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Due process is a concept much needed in India. While recognised as a constitutional standard, the conversation around executive action, especially police action, is mostly around a rights-based framework. To put it simply, the conversation focuses on substantive rights such as liberty, privacy and freedom and broad declarations regarding these rights, rather than an engagement with the minutiae of the criminal justice process. The recent judgement of the Supreme Court, mainly on the constitutionality of the post-2015 amendments to the Prevention of Money Laundering Act, 2002, is notable in this respect. The petitioners, about 250 of them, did not challenge the entirety of the statute, but the exceptions that this Act carved out from normal criminal processes under the Code of Criminal Procedure, 1973.
The PMLA, under which the Enforcement Directorate investigates and prosecutes the offence of money laundering, has some major departures from normal criminal procedure. ED officers are empowered to record admissible statements, have additional powers of search and seizure, subject to ratification by the Adjudicating Authority under the Act, and there are additional restrictions on grant of bail. All these and certain other aspects of the Act were challenged to circumscribe the powers of the Enforcement Directorate and its officers.
The Supreme Court has upheld all these aspects, stating that the PMLA is a code dealing with money laundering and ED officers investigating under this Act are not police officers, and as such, not bound by the restrictions applicable to the police under the Code of Criminal Procedure. Much has been made of the fact that the ED is staffed by senior officers and that such officers are assumed to be fairer in their conduct than the regular police. To be fair, the PMLA also incorporates penalties against erring officers for vexatious search. Such safeguards have been deemed by the Supreme Court to be sufficient to combat any misuse.
The effect of the judgment may be somewhat overstated, because the ED will likely continue to function in the same manner as it did before it was passed. While affirming its powers, the court has however reiterated the procedural limitations of this Act, including the necessity of a predicate offence before a prosecution for money laundering can be launched. A predicate offence is one mentioned in the schedule to the PMLA, which is the crime which gives rise to the ‘proceeds of crime’, which are then laundered. The clear reinforcement by the Supreme Court of the necessity of a predicate offence is going to help in circumscribing the misuse of the ED’s power.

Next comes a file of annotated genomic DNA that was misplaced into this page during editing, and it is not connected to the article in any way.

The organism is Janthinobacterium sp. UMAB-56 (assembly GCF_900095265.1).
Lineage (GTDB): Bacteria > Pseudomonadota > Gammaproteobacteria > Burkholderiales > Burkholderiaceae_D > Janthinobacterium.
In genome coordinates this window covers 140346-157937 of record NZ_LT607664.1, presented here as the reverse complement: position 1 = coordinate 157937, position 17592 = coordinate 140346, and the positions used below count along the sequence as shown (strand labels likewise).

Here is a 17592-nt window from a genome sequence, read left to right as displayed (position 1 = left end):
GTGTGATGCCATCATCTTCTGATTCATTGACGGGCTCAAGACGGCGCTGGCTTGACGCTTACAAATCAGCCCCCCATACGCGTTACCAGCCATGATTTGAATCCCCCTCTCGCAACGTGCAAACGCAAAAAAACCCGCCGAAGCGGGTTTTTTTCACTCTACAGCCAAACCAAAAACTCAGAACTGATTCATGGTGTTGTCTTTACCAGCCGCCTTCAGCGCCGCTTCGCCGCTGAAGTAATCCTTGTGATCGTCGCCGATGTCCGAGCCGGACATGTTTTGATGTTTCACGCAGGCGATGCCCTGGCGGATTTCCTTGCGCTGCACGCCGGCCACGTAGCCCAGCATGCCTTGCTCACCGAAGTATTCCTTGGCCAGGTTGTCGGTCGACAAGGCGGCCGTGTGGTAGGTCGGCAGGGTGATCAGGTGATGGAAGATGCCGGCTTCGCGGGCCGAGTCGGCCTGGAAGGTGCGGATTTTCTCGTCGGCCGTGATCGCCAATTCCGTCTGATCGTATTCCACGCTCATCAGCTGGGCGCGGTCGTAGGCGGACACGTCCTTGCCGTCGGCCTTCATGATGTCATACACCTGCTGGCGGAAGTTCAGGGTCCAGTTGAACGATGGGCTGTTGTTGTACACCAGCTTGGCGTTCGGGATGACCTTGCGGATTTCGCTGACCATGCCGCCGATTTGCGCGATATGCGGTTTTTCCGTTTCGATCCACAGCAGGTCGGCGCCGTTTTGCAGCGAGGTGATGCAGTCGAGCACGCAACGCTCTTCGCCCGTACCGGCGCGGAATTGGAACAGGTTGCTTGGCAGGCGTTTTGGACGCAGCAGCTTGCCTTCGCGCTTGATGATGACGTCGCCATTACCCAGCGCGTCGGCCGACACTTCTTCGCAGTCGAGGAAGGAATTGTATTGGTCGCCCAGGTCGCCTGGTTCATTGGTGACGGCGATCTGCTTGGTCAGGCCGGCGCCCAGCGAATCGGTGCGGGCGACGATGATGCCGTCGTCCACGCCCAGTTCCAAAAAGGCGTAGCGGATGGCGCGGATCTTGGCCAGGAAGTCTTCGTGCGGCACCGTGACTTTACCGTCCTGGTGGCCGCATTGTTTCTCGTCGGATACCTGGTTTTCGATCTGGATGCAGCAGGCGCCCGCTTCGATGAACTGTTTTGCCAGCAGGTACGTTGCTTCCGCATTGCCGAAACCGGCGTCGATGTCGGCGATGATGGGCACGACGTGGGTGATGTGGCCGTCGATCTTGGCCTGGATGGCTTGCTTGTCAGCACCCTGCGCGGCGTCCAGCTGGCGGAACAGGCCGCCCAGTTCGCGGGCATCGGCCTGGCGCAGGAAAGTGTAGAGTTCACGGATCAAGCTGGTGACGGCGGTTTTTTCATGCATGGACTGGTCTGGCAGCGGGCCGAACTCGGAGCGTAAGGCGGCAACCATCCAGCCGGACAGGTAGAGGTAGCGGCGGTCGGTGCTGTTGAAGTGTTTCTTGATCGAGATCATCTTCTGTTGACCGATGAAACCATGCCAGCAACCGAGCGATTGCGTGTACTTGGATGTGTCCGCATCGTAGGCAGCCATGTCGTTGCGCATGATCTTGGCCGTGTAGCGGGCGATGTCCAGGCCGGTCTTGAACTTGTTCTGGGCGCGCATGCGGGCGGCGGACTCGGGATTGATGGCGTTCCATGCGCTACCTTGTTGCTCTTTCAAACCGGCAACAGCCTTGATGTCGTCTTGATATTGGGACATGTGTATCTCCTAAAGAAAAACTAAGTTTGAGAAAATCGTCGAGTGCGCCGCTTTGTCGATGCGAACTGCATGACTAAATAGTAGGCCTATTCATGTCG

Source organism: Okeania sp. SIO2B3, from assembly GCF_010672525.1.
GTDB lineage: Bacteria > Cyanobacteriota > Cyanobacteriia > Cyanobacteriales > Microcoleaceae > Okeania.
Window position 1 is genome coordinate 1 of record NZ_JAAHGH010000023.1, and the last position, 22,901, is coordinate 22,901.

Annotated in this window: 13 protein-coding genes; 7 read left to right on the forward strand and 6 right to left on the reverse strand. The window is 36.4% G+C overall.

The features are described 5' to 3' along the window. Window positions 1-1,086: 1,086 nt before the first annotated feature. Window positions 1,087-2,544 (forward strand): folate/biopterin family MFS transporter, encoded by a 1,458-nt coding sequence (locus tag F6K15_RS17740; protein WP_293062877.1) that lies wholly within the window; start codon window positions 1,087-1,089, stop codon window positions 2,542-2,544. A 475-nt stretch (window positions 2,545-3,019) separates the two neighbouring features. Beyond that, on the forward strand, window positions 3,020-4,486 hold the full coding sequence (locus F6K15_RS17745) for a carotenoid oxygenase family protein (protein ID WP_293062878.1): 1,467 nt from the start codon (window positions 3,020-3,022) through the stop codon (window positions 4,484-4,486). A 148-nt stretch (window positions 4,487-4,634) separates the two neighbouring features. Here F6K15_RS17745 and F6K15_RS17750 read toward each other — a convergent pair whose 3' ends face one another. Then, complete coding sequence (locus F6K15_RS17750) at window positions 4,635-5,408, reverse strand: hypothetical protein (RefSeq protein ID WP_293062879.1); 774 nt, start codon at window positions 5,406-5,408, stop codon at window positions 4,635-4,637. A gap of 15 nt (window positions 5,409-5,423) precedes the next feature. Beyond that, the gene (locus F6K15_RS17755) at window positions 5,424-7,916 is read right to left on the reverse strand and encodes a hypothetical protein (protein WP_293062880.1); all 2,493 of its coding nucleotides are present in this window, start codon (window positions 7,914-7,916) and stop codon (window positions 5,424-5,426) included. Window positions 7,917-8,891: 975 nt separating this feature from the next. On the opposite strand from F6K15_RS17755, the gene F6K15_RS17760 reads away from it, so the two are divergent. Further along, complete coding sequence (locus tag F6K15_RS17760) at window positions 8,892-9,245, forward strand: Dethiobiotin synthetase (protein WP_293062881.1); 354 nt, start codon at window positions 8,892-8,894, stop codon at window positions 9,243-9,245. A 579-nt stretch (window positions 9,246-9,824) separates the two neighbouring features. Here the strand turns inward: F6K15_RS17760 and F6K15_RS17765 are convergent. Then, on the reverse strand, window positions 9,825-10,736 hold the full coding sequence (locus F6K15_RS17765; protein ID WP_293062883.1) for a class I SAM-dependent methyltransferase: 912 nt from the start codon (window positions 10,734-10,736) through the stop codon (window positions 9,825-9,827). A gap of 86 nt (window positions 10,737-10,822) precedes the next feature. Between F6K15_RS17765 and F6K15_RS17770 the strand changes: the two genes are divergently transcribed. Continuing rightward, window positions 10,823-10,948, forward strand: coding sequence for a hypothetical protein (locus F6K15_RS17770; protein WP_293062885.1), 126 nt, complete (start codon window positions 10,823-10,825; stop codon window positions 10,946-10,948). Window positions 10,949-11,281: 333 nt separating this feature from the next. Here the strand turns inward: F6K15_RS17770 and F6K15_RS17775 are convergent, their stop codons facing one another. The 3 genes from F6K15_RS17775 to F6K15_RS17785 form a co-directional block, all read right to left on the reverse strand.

The court has confirmed that even holding such proceeds of crime is a crime under this Act, and there does not need to be an active conversion of black money into white, so to speak, for an act to be considered money laundering under Indian law. Further observations regarding the necessity of establishing foundational facts and evidence before the reversal of burden of proof under the PMLA comes into effect against the accused are welcome, if not novel, observations.
The constitutionality of the provisions of the Act which were under challenge were always likely to be upheld, given the current environment. Besides, misuse of penal powers is unfortunately by itself not a ground for declaring a law as unconstitutional. The ED’s dismal rate of conviction is public knowledge. The amendments to the PMLA after 2015 are problematic in the wide powers that they give to the ED, which is essentially an untrained police force. A law may be bad, but not unconstitutional. The solution to this is not necessarily legal but political, in that Parliament will have to amend the law to make it more rational and commensurate with its stated objectives. To do so, the political Opposition will have to regain power and numbers in Parliament.
The current travails being faced by the Opposition at the hands of the ED should also serve to remind the political class of the need to ensure fair laws and procedures for all. In a system like ours, where the average person approaching the average police station does so without any great hope for justice, it is due process which is the most urgent need to protect the life and liberty of the poorest and most helpless. The ED, in a perverse democratisation, has brought this fear to the high and mighty. Let the reforms, when they happen, realise the need for due regulation of the ED and all other agencies performing investigative and penal functions. If that happens, this phase of misuse of agencies like the ED, could yet turn out to be an instructive period for the development of the compact between the state and the people of the republic.
Sarim Naved is a lawyer based in Delhi.